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New technologies such as lane departure warning, forward collision warning, and autonomous braking hold promise for reducing crashes among drivers who are inattentive (IIHS, 2012, 2014). Such technologies, once available only in luxury brands, are now offered in many new vehicles. Additionally, in-vehicle technology in the future may be able to detect driver distraction by monitoring driver performance and then alerting drivers (Aghaei et al., 2016; Donmez et al., 2007; Koesdwiady et al., 2016; Kuo et al., 2019). On the other hand, built-in technologies such as navigation and entertainment systems in vehicles may create more potential distractions (Strayer et al., 2017). NHTSA developed Visual-Manual Driver Distraction Guidelines for In-Vehicle Electronic Devices pertaining to original equipment in-vehicle electronic devices (Visual-manual NHTSA driver distraction guidelines for in-vehicle electronic devices, 2013). Although voluntary, the Guidelines encourage automobile manufacturers to design in-vehicle devices so that potentially distracting tasks are limited while driving.

Many smartphone applications are able to restrict or limit access to electronic devices while driving, such as the “Do Not Disturb While Driving” or “Driving Focus” feature for iPhone. Incoming calls, texts, and notifications are silenced when the vehicle is in motion. Research shows this type of “blocking” technology reduces the number of interactions drivers have with their phones (Albert & Lotan, 2019). However, these apps are voluntary and must be activated by users. A nationally representative survey of 800 iPhone owners conducted by the IIHS found that only 1 in 5 had the feature set to activate automatically when they drive (Reagan & Cicchino, 2020). Surveys suggest that while some drivers may be willing to block visual/manual interactions with a phone while driving (e.g., texting and browsing), they want to retain the ability to use navigation, listen to music, and use Bluetooth (Oviedo-Trespalacios et al., 2019).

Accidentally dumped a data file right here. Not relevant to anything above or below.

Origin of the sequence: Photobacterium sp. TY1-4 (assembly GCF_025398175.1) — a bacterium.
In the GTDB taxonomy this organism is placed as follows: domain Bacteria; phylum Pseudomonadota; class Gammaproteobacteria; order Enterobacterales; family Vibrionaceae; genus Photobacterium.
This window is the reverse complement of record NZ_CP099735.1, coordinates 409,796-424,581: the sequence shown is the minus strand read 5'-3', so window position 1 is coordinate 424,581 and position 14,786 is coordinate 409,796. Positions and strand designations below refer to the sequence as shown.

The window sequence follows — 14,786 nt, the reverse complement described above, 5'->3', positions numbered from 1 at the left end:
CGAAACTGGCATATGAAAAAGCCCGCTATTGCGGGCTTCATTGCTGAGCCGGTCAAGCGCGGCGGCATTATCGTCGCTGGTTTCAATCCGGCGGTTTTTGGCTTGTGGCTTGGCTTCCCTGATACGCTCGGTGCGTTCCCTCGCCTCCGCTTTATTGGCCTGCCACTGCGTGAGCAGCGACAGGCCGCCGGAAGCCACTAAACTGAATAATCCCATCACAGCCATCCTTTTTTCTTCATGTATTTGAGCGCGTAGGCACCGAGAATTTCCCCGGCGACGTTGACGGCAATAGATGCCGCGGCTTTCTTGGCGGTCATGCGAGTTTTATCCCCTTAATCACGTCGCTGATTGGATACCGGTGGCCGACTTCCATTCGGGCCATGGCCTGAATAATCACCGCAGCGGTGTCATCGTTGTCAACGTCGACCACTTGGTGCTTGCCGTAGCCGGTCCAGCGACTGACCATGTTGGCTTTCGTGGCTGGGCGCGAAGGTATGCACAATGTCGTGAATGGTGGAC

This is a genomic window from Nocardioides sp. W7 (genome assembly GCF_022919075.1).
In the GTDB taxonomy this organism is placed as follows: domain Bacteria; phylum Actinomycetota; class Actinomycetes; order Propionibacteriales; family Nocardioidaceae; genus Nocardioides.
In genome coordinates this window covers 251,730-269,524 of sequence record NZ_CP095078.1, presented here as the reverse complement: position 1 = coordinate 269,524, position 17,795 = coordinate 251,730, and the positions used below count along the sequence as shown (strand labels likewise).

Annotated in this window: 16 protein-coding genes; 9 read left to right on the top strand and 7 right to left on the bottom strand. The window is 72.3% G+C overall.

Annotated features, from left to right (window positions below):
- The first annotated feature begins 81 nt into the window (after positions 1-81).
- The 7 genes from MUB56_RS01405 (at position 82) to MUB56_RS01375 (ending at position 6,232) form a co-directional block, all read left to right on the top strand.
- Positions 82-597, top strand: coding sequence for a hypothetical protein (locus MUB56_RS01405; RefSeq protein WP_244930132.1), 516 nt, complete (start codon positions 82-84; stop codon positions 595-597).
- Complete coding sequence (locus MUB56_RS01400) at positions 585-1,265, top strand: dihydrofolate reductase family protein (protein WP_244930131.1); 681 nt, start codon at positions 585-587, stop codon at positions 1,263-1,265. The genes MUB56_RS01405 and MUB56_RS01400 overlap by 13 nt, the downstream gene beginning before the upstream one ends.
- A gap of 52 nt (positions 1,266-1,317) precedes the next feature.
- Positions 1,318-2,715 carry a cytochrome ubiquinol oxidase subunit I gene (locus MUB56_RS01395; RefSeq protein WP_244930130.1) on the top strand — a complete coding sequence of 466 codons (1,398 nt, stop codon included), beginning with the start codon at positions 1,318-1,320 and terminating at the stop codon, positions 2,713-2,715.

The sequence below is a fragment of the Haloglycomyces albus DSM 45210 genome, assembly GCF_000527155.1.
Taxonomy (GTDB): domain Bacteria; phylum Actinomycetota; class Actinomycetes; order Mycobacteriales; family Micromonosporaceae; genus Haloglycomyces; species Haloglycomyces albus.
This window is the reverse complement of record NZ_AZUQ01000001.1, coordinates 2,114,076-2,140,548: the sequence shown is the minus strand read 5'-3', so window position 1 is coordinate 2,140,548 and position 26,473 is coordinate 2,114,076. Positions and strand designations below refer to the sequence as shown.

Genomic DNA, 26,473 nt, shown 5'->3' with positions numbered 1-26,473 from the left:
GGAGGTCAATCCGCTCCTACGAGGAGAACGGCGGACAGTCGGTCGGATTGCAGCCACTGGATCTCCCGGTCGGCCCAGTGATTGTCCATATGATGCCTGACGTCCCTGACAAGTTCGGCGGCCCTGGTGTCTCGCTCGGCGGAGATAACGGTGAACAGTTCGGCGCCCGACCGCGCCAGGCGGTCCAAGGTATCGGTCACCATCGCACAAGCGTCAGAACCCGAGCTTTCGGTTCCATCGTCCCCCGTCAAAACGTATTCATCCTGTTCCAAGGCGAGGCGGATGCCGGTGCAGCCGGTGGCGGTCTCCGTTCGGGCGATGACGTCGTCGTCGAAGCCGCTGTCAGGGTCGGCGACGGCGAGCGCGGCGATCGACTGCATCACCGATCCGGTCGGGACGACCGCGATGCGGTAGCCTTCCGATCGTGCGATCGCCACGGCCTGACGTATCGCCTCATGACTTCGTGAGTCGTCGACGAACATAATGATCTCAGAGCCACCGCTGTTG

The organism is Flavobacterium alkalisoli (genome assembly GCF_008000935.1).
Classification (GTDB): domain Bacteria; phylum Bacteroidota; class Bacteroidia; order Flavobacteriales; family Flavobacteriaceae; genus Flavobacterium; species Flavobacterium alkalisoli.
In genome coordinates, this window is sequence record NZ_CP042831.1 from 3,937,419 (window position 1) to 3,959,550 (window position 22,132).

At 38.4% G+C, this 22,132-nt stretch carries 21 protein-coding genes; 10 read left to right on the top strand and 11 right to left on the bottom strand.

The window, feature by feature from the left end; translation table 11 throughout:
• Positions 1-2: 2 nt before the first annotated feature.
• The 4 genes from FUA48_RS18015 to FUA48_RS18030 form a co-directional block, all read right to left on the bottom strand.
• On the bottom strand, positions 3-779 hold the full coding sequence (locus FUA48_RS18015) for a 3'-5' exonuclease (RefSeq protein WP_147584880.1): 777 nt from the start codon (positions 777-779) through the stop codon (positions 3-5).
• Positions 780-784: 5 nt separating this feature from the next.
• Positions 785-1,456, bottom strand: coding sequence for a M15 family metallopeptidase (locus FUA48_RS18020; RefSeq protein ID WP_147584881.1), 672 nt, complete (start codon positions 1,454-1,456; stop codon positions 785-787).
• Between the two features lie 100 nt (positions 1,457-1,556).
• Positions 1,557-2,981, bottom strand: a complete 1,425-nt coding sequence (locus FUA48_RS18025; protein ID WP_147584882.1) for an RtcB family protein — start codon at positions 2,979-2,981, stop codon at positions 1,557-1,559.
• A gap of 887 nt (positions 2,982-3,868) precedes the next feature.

Another growing safety concern is distraction among pedestrians who are using electronic devices in the roadway environment. A literature review from NHTSA found that, based on the limited available research, distraction is associated with a small, but statistically significant decrease in pedestrian safety (Scopatz & Zhou, 2016). This issue is discussed in more detail in the chapter on Pedestrian Safety.